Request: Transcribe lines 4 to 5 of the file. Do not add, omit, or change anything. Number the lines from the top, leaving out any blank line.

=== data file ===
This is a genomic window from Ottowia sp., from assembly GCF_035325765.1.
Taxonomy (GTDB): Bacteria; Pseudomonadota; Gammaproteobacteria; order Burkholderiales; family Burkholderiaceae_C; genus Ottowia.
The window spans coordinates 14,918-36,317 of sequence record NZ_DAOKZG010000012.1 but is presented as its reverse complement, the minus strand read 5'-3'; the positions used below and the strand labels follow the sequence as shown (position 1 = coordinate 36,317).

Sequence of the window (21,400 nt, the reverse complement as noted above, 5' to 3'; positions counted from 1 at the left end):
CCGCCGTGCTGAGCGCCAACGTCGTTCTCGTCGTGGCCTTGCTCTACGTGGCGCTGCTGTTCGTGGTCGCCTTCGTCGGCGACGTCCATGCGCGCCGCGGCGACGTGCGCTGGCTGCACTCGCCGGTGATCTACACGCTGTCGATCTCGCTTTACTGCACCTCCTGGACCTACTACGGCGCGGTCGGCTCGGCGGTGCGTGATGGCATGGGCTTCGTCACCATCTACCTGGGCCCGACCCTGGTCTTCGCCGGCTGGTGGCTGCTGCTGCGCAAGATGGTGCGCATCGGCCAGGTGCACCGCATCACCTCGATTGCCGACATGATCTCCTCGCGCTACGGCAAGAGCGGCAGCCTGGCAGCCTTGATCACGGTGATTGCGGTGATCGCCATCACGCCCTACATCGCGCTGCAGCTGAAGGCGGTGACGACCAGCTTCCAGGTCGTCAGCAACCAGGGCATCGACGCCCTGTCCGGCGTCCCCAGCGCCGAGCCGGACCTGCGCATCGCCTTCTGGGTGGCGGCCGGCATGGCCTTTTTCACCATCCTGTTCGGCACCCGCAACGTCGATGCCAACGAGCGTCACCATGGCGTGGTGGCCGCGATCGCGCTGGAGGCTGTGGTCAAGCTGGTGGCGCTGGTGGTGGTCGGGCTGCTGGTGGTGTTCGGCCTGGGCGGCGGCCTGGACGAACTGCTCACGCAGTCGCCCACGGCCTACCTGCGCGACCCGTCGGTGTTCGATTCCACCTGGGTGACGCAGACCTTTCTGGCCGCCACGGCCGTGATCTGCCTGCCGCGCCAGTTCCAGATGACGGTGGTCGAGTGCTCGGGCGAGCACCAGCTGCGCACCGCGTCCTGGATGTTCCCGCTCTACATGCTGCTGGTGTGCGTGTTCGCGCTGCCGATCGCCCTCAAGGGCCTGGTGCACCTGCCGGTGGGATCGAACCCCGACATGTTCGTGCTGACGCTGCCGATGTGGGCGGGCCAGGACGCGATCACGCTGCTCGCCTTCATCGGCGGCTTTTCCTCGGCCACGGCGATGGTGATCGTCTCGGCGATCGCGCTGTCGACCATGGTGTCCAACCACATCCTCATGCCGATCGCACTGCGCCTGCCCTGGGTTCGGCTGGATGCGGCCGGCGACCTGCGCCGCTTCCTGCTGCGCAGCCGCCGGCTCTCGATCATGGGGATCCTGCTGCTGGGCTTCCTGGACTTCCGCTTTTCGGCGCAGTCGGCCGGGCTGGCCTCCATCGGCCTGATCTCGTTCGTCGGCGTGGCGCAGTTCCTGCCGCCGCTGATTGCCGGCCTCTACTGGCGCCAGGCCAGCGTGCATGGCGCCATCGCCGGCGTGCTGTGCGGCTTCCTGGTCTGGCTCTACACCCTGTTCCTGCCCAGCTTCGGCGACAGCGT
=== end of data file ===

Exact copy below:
Sequence of the window (21,400 nt, the reverse complement as noted above, 5' to 3'; positions counted from 1 at the left end):
CCGCCGTGCTGAGCGCCAACGTCGTTCTCGTCGTGGCCTTGCTCTACGTGGCGCTGCTGTTCGTGGTCGCCTTCGTCGGCGACGTCCATGCGCGCCGCGGCGACGTGCGCTGGCTGCACTCGCCGGTGATCTACACGCTGTCGATCTCGCTTTACTGCACCTCCTGGACCTACTACGGCGCGGTCGGCTCGGCGGTGCGTGATGGCATGGGCTTCGTCACCATCTACCTGGGCCCGACCCTGGTCTTCGCCGGCTGGTGGCTGCTGCTGCGCAAGATGGTGCGCATCGGCCAGGTGCACCGCATCACCTCGATTGCCGACATGATCTCCTCGCGCTACGGCAAGAGCGGCAGCCTGGCAGCCTTGATCACGGTGATTGCGGTGATCGCCATCACGCCCTACATCGCGCTGCAGCTGAAGGCGGTGACGACCAGCTTCCAGGTCGTCAGCAACCAGGGCATCGACGCCCTGTCCGGCGTCCCCAGCGCCGAGCCGGACCTGCGCATCGCCTTCTGGGTGGCGGCCGGCATGGCCTTTTTCACCATCCTGTTCGGCACCCGCAACGTCGATGCCAACGAGCGTCACCATGGCGTGGTGGCCGCGATCGCGCTGGAGGCTGTGGTCAAGCTGGTGGCGCTGGTGGTGGTCGGGCTGCTGGTGGTGTTCGGCCTGGGCGGCGGCCTGGACGAACTGCTCACGCAGTCGCCCACGGCCTACCTGCGCGACCCGTCGGTGTTCGATTCCACCTGGGTGACGCAGACCTTTCTGGCCGCCACGGCCGTGATCTGCCTGCCGCGCCAGTTCCAGATGACGGTGGTCGAGTGCTCGGGCGAGCACCAGCTGCGCACCGCGTCCTGGATGTTCCCGCTCTACATGCTGCTGGTGTGCGTGTTCGCGCTGCCGATCGCCCTCAAGGGCCTGGTGCACCTGCCGGTGGGATCGAACCCCGACATGTTCGTGCTGACGCTGCCGATGTGGGCGGGCCAGGACGCGATCACGCTGCTCGCCTTCATCGGCGGCTTTTCCTCGGCCACGGCGATGGTGATCGTCTCGGCGATCGCGCTGTCGACCATGGTGTCCAACCACATCCTCATGCCGATCGCACTGCGCCTGCCCTGGGTTCGGCTGGATGCGGCCGGCGACCTGCGCCGCTTCCTGCTGCGCAGCCGCCGGCTCTCGATCATGGGGATCCTGCTGCTGGGCTTCCTGGACTTCCGCTTTTCGGCGCAGTCGGCCGGGCTGGCCTCCATCGGCCTGATCTCGTTCGTCGGCGTGGCGCAGTTCCTGCCGCCGCTGATTGCCGGCCTCTACTGGCGCCAGGCCAGCGTGCATGGCGCCATCGCCGGCGTGCTGTGCGGCTTCCTGGTCTGGCTCTACACCCTGTTCCTGCCCAGCTTCGGCGACAGCGT